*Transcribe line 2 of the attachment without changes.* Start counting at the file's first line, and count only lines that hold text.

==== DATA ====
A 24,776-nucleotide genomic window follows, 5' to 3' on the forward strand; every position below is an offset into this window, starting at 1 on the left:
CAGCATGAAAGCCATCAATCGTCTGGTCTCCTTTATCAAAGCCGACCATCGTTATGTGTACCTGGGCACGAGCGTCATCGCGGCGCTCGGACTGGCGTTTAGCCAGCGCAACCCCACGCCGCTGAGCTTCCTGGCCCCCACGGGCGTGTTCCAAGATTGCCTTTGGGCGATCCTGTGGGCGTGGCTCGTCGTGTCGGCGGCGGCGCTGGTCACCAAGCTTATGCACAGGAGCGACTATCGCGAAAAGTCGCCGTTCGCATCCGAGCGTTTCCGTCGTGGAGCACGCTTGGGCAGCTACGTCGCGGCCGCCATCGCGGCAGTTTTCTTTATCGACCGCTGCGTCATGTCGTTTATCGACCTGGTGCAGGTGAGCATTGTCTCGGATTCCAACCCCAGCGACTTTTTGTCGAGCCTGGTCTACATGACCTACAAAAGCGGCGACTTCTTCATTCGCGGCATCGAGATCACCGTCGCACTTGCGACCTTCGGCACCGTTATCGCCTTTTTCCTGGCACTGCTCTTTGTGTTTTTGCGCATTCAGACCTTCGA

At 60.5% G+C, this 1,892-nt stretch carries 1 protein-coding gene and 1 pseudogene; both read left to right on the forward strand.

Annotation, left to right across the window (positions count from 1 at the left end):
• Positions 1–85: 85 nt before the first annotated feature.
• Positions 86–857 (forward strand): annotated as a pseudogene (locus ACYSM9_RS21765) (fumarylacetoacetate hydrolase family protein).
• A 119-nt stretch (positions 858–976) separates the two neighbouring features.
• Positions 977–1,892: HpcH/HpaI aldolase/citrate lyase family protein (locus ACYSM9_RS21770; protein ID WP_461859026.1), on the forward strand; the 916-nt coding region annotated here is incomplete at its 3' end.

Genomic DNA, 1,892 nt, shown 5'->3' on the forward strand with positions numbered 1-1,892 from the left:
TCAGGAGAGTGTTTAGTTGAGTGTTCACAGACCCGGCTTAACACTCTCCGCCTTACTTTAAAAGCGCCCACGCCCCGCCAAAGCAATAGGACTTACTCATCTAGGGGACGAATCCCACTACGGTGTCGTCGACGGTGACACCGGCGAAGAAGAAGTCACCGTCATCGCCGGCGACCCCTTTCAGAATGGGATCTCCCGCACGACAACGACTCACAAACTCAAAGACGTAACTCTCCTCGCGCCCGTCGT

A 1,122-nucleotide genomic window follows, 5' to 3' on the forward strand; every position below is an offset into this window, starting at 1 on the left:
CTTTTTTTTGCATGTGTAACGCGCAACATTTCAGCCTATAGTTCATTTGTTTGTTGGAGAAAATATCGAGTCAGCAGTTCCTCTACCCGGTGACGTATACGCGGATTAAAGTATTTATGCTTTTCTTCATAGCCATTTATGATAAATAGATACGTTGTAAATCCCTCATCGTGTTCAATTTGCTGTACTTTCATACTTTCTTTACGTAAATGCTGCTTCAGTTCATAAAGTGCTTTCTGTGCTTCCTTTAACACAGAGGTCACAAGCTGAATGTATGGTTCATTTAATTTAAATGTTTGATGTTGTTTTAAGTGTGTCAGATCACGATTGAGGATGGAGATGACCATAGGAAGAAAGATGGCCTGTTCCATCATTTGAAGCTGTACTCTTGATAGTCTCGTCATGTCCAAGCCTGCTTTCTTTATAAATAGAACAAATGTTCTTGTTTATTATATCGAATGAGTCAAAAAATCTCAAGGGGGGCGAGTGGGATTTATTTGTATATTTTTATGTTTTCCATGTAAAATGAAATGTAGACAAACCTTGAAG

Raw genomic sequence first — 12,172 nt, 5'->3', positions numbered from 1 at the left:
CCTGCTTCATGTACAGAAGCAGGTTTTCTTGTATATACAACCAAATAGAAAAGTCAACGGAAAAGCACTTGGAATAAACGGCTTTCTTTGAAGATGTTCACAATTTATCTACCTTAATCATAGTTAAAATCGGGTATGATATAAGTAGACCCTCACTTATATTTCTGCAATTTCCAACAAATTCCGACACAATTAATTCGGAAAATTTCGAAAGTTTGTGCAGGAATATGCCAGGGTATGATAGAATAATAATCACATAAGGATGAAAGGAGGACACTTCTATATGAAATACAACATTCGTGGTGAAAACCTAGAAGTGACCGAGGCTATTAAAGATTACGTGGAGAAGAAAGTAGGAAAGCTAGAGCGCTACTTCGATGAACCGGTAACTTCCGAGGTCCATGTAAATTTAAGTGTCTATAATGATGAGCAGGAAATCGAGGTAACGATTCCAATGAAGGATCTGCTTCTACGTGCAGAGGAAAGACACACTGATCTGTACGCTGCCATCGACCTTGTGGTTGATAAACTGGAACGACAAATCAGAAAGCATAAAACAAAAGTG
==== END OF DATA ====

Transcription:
CAGCATGAAAGCCATCAATCGTCTGGTCTCCTTTATCAAAGCCGACCATCGTTATGTGTACCTGGGCACGAGCGTCATCGCGGCGCTCGGACTGGCGTTTAGCCAGCGCAACCCCACGCCGCTGAGCTTCCTGGCCCCCACGGGCGTGTTCCAAGATTGCCTTTGGGCGATCCTGTGGGCGTGGCTCGTCGTGTCGGCGGCGGCGCTGGTCACCAAGCTTATGCACAGGAGCGACTATCGCGAAAAGTCGCCGTTCGCATCCGAGCGTTTCCGTCGTGGAGCACGCTTGGGCAGCTACGTCGCGGCCGCCATCGCGGCAGTTTTCTTTATCGACCGCTGCGTCATGTCGTTTATCGACCTGGTGCAGGTGAGCATTGTCTCGGATTCCAACCCCAGCGACTTTTTGTCGAGCCTGGTCTACATGACCTACAAAAGCGGCGACTTCTTCATTCGCGGCATCGAGATCACCGTCGCACTTGCGACCTTCGGCACCGTTATCGCCTTTTTCCTGGCACTGCTCTTTGTGTTTTTGCGCATTCAGACCTTCGA